"I'm Learning Not to Tell You": Korean Transracial Adoptees' Appraisals of Parental Racial Socialization Strategies and Perceived Effects

Doris F. Chang, Kalli Feldman, Hailey Easley

Research output: Contribution to journalArticle

Abstract

Although studies generally find that transracially adopted children who are socialized in their birth or ethnic culture report higher levels of psychological well-being, studies of racial socialization report conflicting results (Boivin & Hassan, 2015). These inconsistencies highlight the complexity and distinctiveness of racial socialization processes and the need to better understand how parental messages about racial diversity and racism are experienced across developmental periods. Drawing on constructivist and poststructuralist paradigms, 8 focus groups explored the racial socialization narratives of 34 Korean American transracially adopted adults raised by White parents. The aims were to explore subjective experiences of parental racial socialization strategies and their perceived effect on identity development and other key areas of functioning. Analysis of focus group transcripts was informed by grounded theory and narrative frameworks. Parent socialization strategies were classified as avoidant (color-blind or passive/child-choice), ambivalent, or engaged (active/ child-focused or participatory/multicultural family). Avoidant and ambivalent approaches were most common and reinforced by participants' own desire for racial sameness in childhood. As participants traversed middle childhood and adolescence, they increasingly viewed avoidant and ambivalent parents as vulnerable, biased, and ill equipped to handle the racial realities of their lives. The perceived fragility of these parents led participants to suppress stories of racial marginalization and oppression, created distance in the relationship, impeded the process of identity exploration, and left them unprepared to cope with racist events.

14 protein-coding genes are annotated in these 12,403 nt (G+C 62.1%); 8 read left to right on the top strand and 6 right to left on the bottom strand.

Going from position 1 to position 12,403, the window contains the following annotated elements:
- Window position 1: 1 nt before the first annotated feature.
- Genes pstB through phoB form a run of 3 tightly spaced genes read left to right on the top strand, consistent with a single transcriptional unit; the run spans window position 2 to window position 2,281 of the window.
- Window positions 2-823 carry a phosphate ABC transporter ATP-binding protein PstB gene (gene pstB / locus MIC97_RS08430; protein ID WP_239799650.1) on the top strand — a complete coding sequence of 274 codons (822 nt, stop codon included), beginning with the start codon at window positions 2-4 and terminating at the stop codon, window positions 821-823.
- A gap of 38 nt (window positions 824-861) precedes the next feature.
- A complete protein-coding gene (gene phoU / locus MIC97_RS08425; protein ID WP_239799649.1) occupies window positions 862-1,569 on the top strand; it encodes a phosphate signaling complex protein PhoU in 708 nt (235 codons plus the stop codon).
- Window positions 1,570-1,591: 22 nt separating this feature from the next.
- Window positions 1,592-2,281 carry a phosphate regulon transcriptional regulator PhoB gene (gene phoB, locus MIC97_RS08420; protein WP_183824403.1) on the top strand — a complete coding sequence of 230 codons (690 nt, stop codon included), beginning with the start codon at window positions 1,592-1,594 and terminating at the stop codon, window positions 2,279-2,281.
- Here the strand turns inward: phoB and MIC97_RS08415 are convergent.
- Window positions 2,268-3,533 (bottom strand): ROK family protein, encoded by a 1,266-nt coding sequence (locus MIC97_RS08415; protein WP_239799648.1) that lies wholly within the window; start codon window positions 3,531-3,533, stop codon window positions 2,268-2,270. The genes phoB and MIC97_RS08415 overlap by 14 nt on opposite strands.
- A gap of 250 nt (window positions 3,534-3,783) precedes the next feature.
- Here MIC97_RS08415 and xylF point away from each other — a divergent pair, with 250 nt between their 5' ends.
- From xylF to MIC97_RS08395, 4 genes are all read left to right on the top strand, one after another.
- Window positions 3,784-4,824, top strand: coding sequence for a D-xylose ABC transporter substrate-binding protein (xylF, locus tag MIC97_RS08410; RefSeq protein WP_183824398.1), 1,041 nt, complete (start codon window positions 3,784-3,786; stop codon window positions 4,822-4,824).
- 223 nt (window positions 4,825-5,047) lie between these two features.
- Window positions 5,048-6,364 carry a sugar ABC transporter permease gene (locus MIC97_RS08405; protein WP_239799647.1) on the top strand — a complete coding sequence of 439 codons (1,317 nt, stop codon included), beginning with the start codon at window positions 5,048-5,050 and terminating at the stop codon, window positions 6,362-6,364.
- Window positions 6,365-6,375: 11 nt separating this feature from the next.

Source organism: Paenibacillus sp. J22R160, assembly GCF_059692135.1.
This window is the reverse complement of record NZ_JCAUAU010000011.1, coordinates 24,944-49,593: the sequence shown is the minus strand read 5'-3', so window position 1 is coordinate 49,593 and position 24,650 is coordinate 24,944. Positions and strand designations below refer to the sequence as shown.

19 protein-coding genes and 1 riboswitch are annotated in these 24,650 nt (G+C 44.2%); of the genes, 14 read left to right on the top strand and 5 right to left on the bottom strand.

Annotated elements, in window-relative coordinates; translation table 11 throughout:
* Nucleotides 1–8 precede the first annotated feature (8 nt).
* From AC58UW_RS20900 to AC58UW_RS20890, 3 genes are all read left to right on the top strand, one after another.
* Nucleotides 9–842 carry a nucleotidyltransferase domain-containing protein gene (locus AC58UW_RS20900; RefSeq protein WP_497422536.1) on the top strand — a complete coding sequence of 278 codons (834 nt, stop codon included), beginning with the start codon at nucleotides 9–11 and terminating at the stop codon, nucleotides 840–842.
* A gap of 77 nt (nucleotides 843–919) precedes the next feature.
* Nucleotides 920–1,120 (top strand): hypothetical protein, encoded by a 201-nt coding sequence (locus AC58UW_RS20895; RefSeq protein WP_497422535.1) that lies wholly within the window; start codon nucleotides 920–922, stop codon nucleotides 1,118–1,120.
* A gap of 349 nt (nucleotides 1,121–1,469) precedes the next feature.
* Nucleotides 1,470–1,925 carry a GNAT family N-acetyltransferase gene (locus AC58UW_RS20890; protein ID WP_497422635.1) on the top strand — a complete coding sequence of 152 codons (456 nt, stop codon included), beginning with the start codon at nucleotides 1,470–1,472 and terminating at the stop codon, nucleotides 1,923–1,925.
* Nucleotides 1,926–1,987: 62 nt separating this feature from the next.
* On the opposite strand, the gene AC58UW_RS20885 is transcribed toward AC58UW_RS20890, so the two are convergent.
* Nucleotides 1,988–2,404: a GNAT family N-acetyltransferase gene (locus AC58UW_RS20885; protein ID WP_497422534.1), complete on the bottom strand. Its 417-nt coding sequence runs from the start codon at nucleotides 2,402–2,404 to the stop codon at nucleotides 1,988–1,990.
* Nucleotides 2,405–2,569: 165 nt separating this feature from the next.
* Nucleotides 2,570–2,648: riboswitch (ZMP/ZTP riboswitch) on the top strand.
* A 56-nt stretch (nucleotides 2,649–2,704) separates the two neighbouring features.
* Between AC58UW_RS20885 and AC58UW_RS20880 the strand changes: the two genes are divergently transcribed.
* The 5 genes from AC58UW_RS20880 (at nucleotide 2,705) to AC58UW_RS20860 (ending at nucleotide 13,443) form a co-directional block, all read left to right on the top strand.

Original languageEnglish (US)
Pages (from-to)308-322
Number of pages15
JournalAsian American Journal of Psychology
Volume8
Issue number4
DOIs
StatePublished - Dec 2017

Keywords

  • Korean adoptees
  • identity
  • racial socialization
  • transracial adoption

ASJC Scopus subject areas

  • Psychology(all)

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